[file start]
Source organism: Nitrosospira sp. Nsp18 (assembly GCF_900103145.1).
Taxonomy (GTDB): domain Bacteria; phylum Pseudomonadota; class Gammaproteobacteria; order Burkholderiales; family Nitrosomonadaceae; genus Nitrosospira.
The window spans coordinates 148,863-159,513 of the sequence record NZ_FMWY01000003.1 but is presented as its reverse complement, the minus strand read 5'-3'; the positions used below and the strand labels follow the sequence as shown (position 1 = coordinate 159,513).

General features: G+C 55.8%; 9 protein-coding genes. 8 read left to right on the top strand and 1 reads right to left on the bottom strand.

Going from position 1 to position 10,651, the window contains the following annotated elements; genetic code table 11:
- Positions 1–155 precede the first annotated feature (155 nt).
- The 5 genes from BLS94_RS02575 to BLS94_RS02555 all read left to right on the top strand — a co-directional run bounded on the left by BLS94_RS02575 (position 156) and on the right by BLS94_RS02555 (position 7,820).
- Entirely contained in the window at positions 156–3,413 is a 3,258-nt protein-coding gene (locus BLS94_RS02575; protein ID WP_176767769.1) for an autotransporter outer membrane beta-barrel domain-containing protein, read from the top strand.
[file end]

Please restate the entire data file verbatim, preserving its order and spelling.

Source organism: Nitrosospira sp. Nsp18 (assembly GCF_900103145.1).
Taxonomy (GTDB): domain Bacteria; phylum Pseudomonadota; class Gammaproteobacteria; order Burkholderiales; family Nitrosomonadaceae; genus Nitrosospira.
The window spans coordinates 148,863-159,513 of the sequence record NZ_FMWY01000003.1 but is presented as its reverse complement, the minus strand read 5'-3'; the positions used below and the strand labels follow the sequence as shown (position 1 = coordinate 159,513).

General features: G+C 55.8%; 9 protein-coding genes. 8 read left to right on the top strand and 1 reads right to left on the bottom strand.

Going from position 1 to position 10,651, the window contains the following annotated elements; genetic code table 11:
- Positions 1–155 precede the first annotated feature (155 nt).
- The 5 genes from BLS94_RS02575 to BLS94_RS02555 all read left to right on the top strand — a co-directional run bounded on the left by BLS94_RS02575 (position 156) and on the right by BLS94_RS02555 (position 7,820).
- Entirely contained in the window at positions 156–3,413 is a 3,258-nt protein-coding gene (locus BLS94_RS02575; protein ID WP_176767769.1) for an autotransporter outer membrane beta-barrel domain-containing protein, read from the top strand.